Southern Ireland - 2

A drive through Southern Ireland

Day 2 - Waterford to Killarney

11:20 a.m.

We have toured the Waterford crystal factory and it was well worth the drive down here. (Web aside: The Waterford crystal link is great; I encourage you to check it out!) What a fascinating place! I never realized that every single piece of Waterford crystal is hand made. The most amazing thing to us was the glass blowers, who are working with red hot molten glass and being so incredibly casual about it, while tourists watch and sometimes snap their picture. The workers here are apprenticed for 10 years before they actually begin to work. The cutters have to memorize hundreds of designs and hold them in their head--they cut from memory, not from any sort of pattern. The end of the tour was the chance to talk with one of the cutters, who was great fun. We learned that Ireland does not have safety requirements, like we do in the states, and it is the cutter's choice whether or not to wear a mask. It's amazing that there are no statistics on death from lead poisoning, since the cutters who do not wear masks are breathing in high quantities of lead all the time.

It had been my hope to buy some crystal at the factory, but the prices were extremely high and shipping would about double the price (and I certainly wasn't going to carry a piece of crystal home with us!) so we opted not to purchase anything but postcards.

Now we are off to points further south. We have new maps.

1:00 p.m.

We pulled in at Youghal (pronounced yawl, Nora tells me) which was the first time we came to a major body of water. In the summer time this is a beach town and apparently full of people on holiday. However, it was grey and wet and the waves were high--and I loved it. We drove around a bit just enjoying being near water. From the beach we could see what looked like a hotel...and indeed it was, the Hilltop Hotel. We decided to go there for lunch, since we could see a huge window overlooking the bay and thought it would be nice to eat watching the scene. Unfortunately the dining room was closed, but the desk clerk served us lunch in the hotel lobby...first time I've been served a sandwich with a roll on the side (to go with my potato soup). How are there any thin Irish people???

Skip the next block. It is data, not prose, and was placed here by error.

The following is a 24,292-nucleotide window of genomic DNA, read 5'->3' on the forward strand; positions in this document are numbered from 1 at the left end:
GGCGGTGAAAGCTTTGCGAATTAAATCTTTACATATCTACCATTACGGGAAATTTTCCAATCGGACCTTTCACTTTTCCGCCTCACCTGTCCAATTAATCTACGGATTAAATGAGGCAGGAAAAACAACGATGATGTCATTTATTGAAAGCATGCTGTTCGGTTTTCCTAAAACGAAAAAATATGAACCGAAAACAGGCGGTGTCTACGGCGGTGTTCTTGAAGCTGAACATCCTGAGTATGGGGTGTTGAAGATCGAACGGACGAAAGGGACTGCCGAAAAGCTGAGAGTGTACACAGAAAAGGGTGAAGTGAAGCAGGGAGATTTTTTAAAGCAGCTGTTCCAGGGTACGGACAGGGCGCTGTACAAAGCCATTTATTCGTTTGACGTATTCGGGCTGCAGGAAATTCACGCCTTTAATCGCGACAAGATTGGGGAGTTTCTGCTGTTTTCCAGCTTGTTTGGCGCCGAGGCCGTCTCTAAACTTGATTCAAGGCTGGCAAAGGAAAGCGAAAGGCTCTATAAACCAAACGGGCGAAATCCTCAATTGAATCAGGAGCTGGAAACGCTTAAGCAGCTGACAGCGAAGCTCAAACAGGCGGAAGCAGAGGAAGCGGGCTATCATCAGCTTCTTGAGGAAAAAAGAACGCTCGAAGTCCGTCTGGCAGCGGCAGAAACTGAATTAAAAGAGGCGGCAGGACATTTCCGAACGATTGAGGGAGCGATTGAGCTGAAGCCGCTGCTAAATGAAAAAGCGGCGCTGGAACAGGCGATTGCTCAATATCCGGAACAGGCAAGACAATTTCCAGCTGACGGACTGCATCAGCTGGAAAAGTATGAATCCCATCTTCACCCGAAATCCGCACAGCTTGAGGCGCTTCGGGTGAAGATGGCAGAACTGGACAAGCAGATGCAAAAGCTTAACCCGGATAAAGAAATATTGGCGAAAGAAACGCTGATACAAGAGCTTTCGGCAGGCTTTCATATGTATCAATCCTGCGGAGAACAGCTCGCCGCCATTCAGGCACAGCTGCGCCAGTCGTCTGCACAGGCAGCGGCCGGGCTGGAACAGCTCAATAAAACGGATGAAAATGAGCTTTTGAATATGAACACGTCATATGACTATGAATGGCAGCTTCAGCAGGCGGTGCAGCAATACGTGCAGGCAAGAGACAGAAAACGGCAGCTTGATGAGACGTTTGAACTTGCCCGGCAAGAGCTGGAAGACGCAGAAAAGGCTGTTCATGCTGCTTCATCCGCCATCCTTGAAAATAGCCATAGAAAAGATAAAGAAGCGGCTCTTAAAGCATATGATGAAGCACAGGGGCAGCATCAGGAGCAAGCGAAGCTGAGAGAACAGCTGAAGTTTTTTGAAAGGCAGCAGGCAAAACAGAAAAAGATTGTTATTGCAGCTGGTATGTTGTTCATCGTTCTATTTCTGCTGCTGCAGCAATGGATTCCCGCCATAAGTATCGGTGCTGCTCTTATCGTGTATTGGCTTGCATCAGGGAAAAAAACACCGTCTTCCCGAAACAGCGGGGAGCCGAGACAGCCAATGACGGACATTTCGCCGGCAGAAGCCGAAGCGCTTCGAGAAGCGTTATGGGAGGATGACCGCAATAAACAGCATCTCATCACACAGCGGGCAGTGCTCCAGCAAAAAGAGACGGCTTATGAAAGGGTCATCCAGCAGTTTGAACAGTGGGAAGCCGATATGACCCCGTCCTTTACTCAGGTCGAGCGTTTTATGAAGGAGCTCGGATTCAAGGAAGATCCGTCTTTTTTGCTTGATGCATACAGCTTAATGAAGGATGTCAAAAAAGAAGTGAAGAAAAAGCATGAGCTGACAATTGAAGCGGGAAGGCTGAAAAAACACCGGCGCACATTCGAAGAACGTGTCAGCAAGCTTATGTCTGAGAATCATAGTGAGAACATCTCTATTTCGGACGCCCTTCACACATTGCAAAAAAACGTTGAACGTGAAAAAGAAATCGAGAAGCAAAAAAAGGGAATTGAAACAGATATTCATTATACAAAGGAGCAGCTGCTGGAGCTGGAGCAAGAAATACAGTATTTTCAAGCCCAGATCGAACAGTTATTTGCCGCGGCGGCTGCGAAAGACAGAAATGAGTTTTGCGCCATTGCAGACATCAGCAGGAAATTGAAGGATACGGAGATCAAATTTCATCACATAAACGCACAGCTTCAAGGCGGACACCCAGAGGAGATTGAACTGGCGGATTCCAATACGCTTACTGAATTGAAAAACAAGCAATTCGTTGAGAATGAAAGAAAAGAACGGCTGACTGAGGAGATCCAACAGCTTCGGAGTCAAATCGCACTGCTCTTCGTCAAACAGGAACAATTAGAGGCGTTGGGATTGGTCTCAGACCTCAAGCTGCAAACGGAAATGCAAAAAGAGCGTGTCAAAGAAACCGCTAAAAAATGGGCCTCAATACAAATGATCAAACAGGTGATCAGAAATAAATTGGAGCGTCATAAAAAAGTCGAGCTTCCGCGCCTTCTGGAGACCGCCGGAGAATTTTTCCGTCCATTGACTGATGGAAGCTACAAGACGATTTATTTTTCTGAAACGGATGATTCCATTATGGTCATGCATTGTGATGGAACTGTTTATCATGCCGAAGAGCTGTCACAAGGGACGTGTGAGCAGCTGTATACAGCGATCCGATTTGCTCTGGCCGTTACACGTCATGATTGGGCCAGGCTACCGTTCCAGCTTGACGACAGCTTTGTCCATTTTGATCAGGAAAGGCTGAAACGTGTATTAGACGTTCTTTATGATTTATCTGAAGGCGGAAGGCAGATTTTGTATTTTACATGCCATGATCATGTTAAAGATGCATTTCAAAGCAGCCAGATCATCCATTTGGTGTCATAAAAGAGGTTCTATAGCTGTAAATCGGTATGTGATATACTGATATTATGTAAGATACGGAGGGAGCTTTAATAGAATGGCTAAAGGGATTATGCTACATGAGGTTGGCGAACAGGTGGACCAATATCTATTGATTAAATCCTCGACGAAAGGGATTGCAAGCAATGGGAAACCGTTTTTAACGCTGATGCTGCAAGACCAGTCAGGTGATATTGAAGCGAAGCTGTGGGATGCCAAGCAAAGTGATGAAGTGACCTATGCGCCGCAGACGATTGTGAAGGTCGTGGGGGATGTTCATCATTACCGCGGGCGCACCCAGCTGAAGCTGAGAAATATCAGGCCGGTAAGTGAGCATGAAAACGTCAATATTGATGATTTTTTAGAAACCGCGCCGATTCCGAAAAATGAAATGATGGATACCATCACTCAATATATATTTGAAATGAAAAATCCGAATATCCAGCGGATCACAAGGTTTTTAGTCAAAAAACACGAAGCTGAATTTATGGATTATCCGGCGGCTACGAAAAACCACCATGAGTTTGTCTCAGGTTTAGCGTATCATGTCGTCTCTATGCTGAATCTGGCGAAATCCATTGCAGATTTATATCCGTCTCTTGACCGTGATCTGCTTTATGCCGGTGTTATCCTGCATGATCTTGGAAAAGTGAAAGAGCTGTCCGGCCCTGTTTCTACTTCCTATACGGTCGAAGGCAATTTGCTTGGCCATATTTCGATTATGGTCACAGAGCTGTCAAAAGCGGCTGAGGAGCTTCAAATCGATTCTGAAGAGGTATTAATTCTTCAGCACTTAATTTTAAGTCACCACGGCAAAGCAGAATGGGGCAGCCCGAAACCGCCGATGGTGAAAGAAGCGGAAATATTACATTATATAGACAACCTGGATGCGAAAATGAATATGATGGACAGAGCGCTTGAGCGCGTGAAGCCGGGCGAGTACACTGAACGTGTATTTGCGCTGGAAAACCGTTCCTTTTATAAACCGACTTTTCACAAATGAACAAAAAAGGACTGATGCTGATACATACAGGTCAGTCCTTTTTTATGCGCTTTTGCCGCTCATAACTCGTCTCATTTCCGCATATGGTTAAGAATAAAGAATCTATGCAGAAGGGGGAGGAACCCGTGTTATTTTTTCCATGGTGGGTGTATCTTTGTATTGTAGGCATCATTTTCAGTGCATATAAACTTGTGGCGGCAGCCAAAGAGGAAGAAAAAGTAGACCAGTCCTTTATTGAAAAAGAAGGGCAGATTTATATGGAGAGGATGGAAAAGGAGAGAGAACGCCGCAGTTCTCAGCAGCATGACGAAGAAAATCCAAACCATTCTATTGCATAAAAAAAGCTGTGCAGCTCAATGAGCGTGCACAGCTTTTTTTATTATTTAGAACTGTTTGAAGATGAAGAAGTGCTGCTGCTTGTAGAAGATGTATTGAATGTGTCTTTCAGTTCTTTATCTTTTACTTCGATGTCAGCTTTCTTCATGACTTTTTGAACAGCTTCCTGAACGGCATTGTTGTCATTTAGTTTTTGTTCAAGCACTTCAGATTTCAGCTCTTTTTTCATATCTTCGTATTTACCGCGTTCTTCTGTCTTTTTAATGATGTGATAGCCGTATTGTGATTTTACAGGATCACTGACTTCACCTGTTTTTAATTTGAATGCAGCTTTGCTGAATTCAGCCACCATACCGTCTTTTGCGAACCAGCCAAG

We stopped in Cork after Youghal. Cork is Ireland's second largest city (after Dublin), but though we looked we were unsuccessful in our search for an internet cafe. By this time we discovered that we did not have the right phone number for Jane and were hoping Jeri could send her an e-mail with the flight information for our return to Gatwick. But internet cafes have not yet made it to Cork.

We parked in a car park on Paul St. and walked through a shopping center which was playing Neil Diamond, and into a shopping area which contained a Japanese bonsai shop, an Italian restaurant, a Mexican restaurant and a Chinese take-out! Nothing really appealed to us much in Cork, so we decided to press on to Killarney. Getting out of Cork was a major project, since all roads seemed to be gridlocked and those that were not were full of crazy drivers. Walt drove out of Cork singing "I killed the wabbit" over and over under his breath.

I love Killarney!! We stayed at the Beaufield guest house, somewhere between a B&B and a hotel. When the owner answered the door and reminded me of an affable Anthony Hopkins, I knew we were in the right place. There was another family there from St. Louis, whom I talked with a bit in the TV room when we were served tea after being settled into our own room. We decided to stay here 2 nights, which was a very wise decision.

It was dinner time, so we drove to town in search of food. We found the Sceilig [sic] restaurant and had a lovely roast lamb dinner. Walt loved the story on the menu which tells of the monks settling on the Skellig Islands in the 5th century to escape the crowded mainland, only to move off the island in the 12th century because the monks kept falling off the steep island. It isn't quite clear to me where the monks between the 5th and the 12th century came from. Surely they didn't grow 'em locally on the Skelligs.

But be that as it may... After dinner, we went to check out the tourist bureau and see what time it opened in the morning. The office happens to be across from St. Mary's church (protestant) and as we were standing there, I saw that there was light coming from inside through the windows, and thought it odd that the church would be open, but suggested we go in and have a look. Well, it was open because the Tenby male choir from Wales was giving a free concert. We had missed about 15 minutes of it, but sat in for the rest and bought one of their tapes. Great show!

Afterwards we went to a pub that had advertised "traditional Irish music" every night. What fun! This was what I had come for--Irish music in an Irish pub in Ireland. We stayed till the very end.

Day 1 - Dublin to Waterford

Day 3 - Killarney
Day 4 - Back to Dublin

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